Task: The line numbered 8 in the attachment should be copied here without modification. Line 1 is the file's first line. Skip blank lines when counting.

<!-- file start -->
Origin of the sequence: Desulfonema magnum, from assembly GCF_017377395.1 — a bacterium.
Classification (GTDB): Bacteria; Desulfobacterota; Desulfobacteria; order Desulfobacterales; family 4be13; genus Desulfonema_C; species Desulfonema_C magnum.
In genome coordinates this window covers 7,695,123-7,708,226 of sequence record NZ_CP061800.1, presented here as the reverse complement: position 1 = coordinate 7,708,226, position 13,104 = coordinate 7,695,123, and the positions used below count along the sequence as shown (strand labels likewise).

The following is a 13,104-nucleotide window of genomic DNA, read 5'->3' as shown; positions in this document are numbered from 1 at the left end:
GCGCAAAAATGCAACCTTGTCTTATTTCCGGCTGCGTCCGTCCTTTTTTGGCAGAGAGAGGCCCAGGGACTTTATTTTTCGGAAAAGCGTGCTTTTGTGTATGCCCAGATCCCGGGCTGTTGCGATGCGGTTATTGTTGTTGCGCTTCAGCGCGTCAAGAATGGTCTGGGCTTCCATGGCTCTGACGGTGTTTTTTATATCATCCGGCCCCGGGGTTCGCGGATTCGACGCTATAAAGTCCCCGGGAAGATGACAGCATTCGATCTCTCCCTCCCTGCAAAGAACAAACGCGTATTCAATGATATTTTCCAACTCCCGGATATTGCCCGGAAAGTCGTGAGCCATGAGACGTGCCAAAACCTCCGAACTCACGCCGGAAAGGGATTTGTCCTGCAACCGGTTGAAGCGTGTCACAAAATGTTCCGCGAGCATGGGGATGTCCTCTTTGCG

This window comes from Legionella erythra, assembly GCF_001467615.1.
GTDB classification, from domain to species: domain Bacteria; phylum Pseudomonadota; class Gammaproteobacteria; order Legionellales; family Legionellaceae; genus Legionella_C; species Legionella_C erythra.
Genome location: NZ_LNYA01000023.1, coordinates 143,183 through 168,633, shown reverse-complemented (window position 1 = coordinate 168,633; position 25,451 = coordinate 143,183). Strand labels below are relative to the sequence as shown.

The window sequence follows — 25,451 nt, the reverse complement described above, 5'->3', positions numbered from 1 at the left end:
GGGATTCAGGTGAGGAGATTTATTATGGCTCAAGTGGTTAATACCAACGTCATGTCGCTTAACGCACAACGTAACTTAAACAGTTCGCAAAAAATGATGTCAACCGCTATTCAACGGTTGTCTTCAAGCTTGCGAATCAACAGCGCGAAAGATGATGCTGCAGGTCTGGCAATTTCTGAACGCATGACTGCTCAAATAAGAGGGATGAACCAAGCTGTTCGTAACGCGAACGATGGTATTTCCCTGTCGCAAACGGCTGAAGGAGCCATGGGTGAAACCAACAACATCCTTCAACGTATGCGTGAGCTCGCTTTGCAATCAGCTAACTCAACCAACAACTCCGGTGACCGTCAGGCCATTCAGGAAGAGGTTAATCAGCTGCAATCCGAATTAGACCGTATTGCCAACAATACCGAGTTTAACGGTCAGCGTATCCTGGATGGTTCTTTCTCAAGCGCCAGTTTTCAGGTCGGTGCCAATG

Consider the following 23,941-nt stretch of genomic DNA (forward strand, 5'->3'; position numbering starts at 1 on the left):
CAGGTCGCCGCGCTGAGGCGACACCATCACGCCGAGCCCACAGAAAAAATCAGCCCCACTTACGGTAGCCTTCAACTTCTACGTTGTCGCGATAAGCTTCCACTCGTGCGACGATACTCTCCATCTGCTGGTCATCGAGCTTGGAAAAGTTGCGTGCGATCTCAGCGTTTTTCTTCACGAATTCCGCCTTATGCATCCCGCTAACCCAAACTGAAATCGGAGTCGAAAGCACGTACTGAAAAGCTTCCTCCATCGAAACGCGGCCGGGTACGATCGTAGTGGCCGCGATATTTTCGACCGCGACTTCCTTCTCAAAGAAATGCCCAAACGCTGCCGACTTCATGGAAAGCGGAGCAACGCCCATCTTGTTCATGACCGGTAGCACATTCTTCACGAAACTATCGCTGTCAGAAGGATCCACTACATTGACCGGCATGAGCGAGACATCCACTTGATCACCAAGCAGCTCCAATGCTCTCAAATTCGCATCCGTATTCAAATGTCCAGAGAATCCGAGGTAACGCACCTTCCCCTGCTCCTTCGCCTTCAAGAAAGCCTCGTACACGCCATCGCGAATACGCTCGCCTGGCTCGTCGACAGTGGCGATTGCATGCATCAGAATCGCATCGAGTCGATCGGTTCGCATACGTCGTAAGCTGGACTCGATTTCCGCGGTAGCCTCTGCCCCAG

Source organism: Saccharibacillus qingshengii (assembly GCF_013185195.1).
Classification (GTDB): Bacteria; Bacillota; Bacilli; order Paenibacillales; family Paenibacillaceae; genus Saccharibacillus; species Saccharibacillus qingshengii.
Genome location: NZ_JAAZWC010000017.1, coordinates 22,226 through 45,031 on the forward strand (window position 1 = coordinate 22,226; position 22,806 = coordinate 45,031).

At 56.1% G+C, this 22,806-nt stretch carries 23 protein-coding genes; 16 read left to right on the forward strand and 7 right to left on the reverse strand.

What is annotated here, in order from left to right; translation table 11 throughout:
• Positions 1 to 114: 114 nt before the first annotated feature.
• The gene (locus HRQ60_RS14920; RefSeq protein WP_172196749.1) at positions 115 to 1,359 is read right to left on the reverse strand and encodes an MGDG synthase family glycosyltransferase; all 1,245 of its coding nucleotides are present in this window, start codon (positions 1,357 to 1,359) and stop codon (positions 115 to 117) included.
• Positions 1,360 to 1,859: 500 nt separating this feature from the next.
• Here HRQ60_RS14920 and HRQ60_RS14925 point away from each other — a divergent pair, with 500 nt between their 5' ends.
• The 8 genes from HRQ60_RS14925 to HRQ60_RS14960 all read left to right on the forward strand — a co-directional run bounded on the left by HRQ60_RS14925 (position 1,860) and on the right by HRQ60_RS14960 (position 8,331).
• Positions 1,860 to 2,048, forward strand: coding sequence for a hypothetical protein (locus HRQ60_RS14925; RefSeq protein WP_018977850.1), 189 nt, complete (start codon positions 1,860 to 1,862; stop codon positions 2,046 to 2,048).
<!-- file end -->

Genome location: NZ_LNYA01000023.1, coordinates 143,183 through 168,633, shown reverse-complemented (window position 1 = coordinate 168,633; position 25,451 = coordinate 143,183). Strand labels below are relative to the sequence as shown.